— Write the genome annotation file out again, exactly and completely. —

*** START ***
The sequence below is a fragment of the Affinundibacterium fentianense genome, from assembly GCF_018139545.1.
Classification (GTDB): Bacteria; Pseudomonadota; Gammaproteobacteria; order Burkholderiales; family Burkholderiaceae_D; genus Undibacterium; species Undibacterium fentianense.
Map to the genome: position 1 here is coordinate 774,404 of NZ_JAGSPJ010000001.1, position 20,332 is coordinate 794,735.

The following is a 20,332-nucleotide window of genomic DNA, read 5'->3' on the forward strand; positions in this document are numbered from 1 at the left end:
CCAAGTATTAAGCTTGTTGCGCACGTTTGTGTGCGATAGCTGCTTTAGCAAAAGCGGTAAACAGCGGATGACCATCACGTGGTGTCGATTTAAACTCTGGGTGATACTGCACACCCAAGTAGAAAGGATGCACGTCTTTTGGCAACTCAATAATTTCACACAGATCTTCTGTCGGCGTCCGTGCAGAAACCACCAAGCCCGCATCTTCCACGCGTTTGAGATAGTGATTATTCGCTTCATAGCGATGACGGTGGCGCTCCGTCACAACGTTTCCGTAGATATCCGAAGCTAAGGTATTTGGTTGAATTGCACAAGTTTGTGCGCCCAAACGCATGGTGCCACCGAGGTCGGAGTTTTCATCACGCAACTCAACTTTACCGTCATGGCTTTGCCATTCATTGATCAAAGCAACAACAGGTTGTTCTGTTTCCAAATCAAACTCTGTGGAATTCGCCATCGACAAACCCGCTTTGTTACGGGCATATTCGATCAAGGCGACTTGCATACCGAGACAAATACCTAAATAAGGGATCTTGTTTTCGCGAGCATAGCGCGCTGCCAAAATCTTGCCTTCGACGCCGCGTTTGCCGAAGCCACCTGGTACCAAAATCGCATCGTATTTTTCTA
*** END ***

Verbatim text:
The sequence below is a fragment of the Affinundibacterium fentianense genome, from assembly GCF_018139545.1.
Classification (GTDB): Bacteria; Pseudomonadota; Gammaproteobacteria; order Burkholderiales; family Burkholderiaceae_D; genus Undibacterium; species Undibacterium fentianense.
Map to the genome: position 1 here is coordinate 774,404 of NZ_JAGSPJ010000001.1, position 20,332 is coordinate 794,735.

The following is a 20,332-nucleotide window of genomic DNA, read 5'->3' on the forward strand; positions in this document are numbered from 1 at the left end:
CCAAGTATTAAGCTTGTTGCGCACGTTTGTGTGCGATAGCTGCTTTAGCAAAAGCGGTAAACAGCGGATGACCATCACGTGGTGTCGATTTAAACTCTGGGTGATACTGCACACCCAAGTAGAAAGGATGCACGTCTTTTGGCAACTCAATAATTTCACACAGATCTTCTGTCGGCGTCCGTGCAGAAACCACCAAGCCCGCATCTTCCACGCGTTTGAGATAGTGATTATTCGCTTCATAGCGATGACGGTGGCGCTCCGTCACAACGTTTCCGTAGATATCCGAAGCTAAGGTATTTGGTTGAATTGCACAAGTTTGTGCGCCCAAACGCATGGTGCCACCGAGGTCGGAGTTTTCATCACGCAACTCAACTTTACCGTCATGGCTTTGCCATTCATTGATCAAAGCAACAACAGGTTGTTCTGTTTCCAAATCAAACTCTGTGGAATTCGCCATCGACAAACCCGCTTTGTTACGGGCATATTCGATCAAGGCGACTTGCATACCGAGACAAATACCTAAATAAGGGATCTTGTTTTCGCGAGCATAGCGCGCTGCCAAAATCTTGCCTTCGACGCCGCGTTTGCCGAAGCCACCTGGTACCAAAATCGCATCGTATTTTTCTA